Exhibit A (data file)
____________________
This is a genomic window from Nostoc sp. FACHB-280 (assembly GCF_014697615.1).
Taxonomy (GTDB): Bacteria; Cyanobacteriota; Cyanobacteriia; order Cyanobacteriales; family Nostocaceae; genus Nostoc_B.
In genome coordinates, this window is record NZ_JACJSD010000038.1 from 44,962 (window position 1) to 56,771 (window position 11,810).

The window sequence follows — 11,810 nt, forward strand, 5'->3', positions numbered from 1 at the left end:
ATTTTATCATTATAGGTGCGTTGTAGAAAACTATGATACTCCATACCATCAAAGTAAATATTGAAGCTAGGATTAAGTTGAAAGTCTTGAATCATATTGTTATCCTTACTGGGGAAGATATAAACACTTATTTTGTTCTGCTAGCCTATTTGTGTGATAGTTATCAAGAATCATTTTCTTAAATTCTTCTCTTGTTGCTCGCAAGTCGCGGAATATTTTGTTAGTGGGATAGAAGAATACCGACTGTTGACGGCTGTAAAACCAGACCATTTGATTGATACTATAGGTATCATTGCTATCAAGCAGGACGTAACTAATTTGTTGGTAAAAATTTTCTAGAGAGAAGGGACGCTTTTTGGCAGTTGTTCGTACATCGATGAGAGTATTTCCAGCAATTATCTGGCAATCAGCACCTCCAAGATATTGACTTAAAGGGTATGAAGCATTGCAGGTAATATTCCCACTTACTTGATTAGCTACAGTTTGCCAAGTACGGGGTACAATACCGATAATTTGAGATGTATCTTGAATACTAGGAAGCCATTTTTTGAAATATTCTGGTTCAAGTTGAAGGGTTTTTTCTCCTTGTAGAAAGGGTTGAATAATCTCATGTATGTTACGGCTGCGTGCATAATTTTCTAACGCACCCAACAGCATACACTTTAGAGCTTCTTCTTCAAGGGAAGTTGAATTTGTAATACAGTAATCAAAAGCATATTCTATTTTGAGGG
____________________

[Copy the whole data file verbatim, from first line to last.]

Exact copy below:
This is a genomic window from Nostoc sp. FACHB-280 (assembly GCF_014697615.1).
Taxonomy (GTDB): Bacteria; Cyanobacteriota; Cyanobacteriia; order Cyanobacteriales; family Nostocaceae; genus Nostoc_B.
In genome coordinates, this window is record NZ_JACJSD010000038.1 from 44,962 (window position 1) to 56,771 (window position 11,810).

The window sequence follows — 11,810 nt, forward strand, 5'->3', positions numbered from 1 at the left end:
ATTTTATCATTATAGGTGCGTTGTAGAAAACTATGATACTCCATACCATCAAAGTAAATATTGAAGCTAGGATTAAGTTGAAAGTCTTGAATCATATTGTTATCCTTACTGGGGAAGATATAAACACTTATTTTGTTCTGCTAGCCTATTTGTGTGATAGTTATCAAGAATCATTTTCTTAAATTCTTCTCTTGTTGCTCGCAAGTCGCGGAATATTTTGTTAGTGGGATAGAAGAATACCGACTGTTGACGGCTGTAAAACCAGACCATTTGATTGATACTATAGGTATCATTGCTATCAAGCAGGACGTAACTAATTTGTTGGTAAAAATTTTCTAGAGAGAAGGGACGCTTTTTGGCAGTTGTTCGTACATCGATGAGAGTATTTCCAGCAATTATCTGGCAATCAGCACCTCCAAGATATTGACTTAAAGGGTATGAAGCATTGCAGGTAATATTCCCACTTACTTGATTAGCTACAGTTTGCCAAGTACGGGGTACAATACCGATAATTTGAGATGTATCTTGAATACTAGGAAGCCATTTTTTGAAATATTCTGGTTCAAGTTGAAGGGTTTTTTCTCCTTGTAGAAAGGGTTGAATAATCTCATGTATGTTACGGCTGCGTGCATAATTTTCTAACGCACCCAACAGCATACACTTTAGAGCTTCTTCTTCAAGGGAAGTTGAATTTGTAATACAGTAATCAAAAGCATATTCTATTTTGAGGG